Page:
Off spells and dyskinesias: pharmacologic management of motor complications.Cleve Clin J Med. 2012 Jul; 79 Suppl 2:S8-13.CC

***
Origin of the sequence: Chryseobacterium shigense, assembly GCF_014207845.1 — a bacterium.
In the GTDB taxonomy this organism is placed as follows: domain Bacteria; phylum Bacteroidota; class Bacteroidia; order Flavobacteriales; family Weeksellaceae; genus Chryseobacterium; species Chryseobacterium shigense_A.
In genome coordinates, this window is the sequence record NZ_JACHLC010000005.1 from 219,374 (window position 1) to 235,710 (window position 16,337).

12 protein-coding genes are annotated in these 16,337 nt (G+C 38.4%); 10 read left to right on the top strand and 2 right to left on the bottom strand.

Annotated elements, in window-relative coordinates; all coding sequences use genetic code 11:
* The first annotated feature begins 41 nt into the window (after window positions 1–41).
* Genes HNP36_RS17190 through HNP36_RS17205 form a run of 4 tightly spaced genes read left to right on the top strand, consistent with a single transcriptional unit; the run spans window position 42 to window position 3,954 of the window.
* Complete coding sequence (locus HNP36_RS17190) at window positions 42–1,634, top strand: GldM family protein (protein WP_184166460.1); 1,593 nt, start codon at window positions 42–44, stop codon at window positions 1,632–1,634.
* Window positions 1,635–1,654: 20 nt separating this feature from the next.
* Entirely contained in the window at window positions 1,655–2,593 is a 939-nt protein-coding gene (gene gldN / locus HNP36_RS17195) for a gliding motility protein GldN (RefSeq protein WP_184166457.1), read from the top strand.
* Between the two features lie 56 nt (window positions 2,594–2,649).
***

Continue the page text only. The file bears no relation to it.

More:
There are two major causes of disability in patients with Parkinson disease: motor fluctuations that occur when a dose of levodopa becomes ineffective, leading to a "wearing off," and hyperkinetic movements (dyskinesias) caused by excessive levels of dopamine. The utility of continuous levodopa treatment is therefore limited by motor complications. Pharmacologic options to treat wearing off include adding (or increasing the dosage of) levodopa, adding (or increasing the dosage of) a dopamine agonist, or adjunctive treatment with a monoamine oxidase inhibitor or catechol-O-methyltransferase inhibitor. Dyskinesias will respond to a reduction in levodopa dosage at the expense of worsening parkinsonism and an increase in the number of "off" episodes. Continuous dopamine stimulation may overcome the pulsatile stimulation of postsynaptic dopamine receptors produced by standard oral formulations of levodopa that lead to motor complications.